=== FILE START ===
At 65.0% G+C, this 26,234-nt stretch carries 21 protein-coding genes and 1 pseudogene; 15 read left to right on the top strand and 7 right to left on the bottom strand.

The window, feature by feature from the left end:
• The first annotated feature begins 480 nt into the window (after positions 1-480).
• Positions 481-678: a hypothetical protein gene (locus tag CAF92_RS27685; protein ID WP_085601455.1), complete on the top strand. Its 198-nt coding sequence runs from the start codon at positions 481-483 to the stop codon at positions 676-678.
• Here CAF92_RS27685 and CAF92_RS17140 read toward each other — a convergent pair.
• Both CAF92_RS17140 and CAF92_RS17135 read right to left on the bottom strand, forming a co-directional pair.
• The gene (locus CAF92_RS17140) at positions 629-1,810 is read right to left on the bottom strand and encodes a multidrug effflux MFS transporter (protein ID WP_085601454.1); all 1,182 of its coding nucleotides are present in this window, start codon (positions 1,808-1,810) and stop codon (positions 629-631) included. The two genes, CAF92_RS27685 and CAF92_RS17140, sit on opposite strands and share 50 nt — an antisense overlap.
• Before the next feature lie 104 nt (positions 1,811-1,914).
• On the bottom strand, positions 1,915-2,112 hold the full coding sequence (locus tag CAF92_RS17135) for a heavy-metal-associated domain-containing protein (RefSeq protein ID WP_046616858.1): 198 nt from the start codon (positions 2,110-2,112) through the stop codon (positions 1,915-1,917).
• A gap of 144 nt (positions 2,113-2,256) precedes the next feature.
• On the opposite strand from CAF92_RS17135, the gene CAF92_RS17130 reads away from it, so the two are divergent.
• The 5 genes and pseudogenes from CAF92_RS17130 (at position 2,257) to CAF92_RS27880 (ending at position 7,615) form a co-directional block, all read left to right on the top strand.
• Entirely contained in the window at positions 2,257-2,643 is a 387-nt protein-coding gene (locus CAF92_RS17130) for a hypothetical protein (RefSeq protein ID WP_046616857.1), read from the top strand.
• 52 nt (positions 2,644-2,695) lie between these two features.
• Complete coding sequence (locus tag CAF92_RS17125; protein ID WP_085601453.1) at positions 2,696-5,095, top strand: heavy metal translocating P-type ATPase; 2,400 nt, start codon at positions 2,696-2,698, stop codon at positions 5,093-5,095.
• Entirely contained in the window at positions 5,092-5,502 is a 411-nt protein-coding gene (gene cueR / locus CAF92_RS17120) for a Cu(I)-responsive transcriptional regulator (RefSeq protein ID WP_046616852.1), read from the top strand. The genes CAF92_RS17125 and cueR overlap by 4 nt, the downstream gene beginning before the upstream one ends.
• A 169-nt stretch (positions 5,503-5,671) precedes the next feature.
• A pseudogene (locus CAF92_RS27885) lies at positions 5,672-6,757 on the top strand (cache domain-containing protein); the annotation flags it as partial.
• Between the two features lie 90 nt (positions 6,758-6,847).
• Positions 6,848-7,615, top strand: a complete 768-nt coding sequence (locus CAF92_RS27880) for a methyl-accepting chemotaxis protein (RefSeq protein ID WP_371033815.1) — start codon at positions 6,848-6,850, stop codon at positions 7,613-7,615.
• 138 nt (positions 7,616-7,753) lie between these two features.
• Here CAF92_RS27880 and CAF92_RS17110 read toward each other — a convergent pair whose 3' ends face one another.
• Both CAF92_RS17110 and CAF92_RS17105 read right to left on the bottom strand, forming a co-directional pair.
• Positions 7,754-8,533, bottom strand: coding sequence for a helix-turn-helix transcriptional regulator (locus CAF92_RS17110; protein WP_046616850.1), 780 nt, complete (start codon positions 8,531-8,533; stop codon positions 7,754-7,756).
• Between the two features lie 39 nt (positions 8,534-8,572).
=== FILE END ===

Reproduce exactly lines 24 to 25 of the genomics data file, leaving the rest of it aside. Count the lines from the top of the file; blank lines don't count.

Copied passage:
• Positions 7,754-8,533, bottom strand: coding sequence for a helix-turn-helix transcriptional regulator (locus CAF92_RS17110; protein WP_046616850.1), 780 nt, complete (start codon positions 8,531-8,533; stop codon positions 7,754-7,756).
• Between the two features lie 39 nt (positions 8,534-8,572).